Using discrete choice experiments to investigate subject preferences for preventive asthma medication

Wiley-Blackwell Publishing Asia
Publication Type:
Journal Article
Respirology, 2007, 12 (1), pp. 127 - 136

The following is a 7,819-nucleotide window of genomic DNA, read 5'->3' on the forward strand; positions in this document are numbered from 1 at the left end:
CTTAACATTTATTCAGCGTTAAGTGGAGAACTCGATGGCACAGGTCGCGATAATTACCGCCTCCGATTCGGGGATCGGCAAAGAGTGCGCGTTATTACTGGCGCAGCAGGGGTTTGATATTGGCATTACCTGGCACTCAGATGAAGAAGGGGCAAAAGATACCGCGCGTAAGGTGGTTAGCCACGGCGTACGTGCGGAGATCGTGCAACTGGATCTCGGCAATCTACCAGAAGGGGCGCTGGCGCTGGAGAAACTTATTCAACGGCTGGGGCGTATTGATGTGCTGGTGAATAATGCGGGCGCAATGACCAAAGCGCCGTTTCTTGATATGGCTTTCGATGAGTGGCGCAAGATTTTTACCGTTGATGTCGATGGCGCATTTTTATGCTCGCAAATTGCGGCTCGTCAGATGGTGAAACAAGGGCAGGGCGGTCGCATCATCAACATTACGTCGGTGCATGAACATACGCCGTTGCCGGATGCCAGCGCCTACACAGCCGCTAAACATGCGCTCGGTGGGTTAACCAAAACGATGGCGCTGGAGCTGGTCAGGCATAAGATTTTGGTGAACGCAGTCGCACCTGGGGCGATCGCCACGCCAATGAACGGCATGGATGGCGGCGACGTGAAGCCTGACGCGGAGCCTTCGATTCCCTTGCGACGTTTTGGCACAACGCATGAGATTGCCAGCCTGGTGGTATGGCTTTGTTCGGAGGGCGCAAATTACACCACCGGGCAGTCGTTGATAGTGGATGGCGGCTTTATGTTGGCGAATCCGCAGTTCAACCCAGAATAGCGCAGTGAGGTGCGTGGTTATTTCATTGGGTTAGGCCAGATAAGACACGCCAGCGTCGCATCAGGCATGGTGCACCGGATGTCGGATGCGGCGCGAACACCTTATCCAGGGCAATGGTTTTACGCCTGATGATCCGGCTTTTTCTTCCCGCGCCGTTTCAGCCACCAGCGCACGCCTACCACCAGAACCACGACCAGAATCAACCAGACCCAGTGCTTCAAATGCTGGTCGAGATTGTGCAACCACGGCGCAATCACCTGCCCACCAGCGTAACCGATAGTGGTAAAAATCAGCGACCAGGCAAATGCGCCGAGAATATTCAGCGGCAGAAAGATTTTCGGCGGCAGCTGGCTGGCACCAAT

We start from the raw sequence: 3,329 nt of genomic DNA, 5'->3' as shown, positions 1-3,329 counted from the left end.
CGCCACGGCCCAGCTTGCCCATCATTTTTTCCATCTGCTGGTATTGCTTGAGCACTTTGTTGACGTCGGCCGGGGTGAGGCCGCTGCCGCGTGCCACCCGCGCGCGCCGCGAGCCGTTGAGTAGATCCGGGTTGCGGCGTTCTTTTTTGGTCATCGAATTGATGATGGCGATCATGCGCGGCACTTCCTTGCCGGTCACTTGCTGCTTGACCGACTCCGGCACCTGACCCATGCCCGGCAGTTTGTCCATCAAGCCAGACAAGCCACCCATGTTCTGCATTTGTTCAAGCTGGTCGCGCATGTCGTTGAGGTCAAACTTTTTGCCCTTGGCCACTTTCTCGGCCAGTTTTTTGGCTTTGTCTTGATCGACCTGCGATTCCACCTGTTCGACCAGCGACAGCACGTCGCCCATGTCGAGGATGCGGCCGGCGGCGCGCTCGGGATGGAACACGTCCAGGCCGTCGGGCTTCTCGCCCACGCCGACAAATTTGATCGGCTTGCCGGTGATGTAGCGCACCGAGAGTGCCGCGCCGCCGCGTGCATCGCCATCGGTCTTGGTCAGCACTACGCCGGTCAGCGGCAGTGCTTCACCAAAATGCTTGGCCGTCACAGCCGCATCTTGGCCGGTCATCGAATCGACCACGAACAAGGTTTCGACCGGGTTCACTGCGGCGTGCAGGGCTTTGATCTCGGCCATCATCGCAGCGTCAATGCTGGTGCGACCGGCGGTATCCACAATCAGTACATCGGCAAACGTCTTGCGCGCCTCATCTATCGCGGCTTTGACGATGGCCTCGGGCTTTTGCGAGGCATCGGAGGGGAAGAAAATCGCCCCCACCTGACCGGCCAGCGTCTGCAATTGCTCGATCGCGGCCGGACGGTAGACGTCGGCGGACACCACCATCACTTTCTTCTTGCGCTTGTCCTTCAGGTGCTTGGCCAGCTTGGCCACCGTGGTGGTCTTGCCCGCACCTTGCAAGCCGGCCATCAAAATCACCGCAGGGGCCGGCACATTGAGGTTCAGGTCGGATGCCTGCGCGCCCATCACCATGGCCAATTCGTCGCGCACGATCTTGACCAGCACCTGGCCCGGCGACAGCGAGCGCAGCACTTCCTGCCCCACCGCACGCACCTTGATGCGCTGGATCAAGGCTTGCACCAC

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Background and objective: Long-term adherence to inhaled corticosteroids is poor despite the crucial role of preventer medications in achieving good asthma outcomes. This study was undertaken to explore patient preferences in relation to their current inhaled corticosteroid medication, a hypothetical preventer or no medication. Methods: A discrete choice experiment was conducted in 57 adults with mild moderate asthma and airway hyper-responsiveness, who were using inhaled corticosteroid =500 µg/day (beclomethasone equivalent). In the discrete choice experiment, subjects evaluated 16 hypothetical scenarios made up of 10 attributes that described the process and outcomes of taking asthma medication, with two to four levels for each attribute. For each scenario, subjects chose between the hypothetical medication, the medication they were currently taking and no asthma medication. A random parameter multinomial logit model was estimated to quantify subject preferences for the aspects of taking asthma medication and the influence of attributes on medication decisions. Results: Subjects consistently made choices in favour of being able to do strenuous and sporting activities with or without reliever, experiencing no side-effects and never having to monitor their peak flow. Frequency of collecting prescriptions, frequency of taking the medication, its route of administration and the strength of the doctor recommendation about the medication were not significant determinants of choice. Conclusions: The results of this study suggest that patients prefer a preventer that confers capacity to maximize physical activity, has no side-effects and does not require daily peak flow monitoring.
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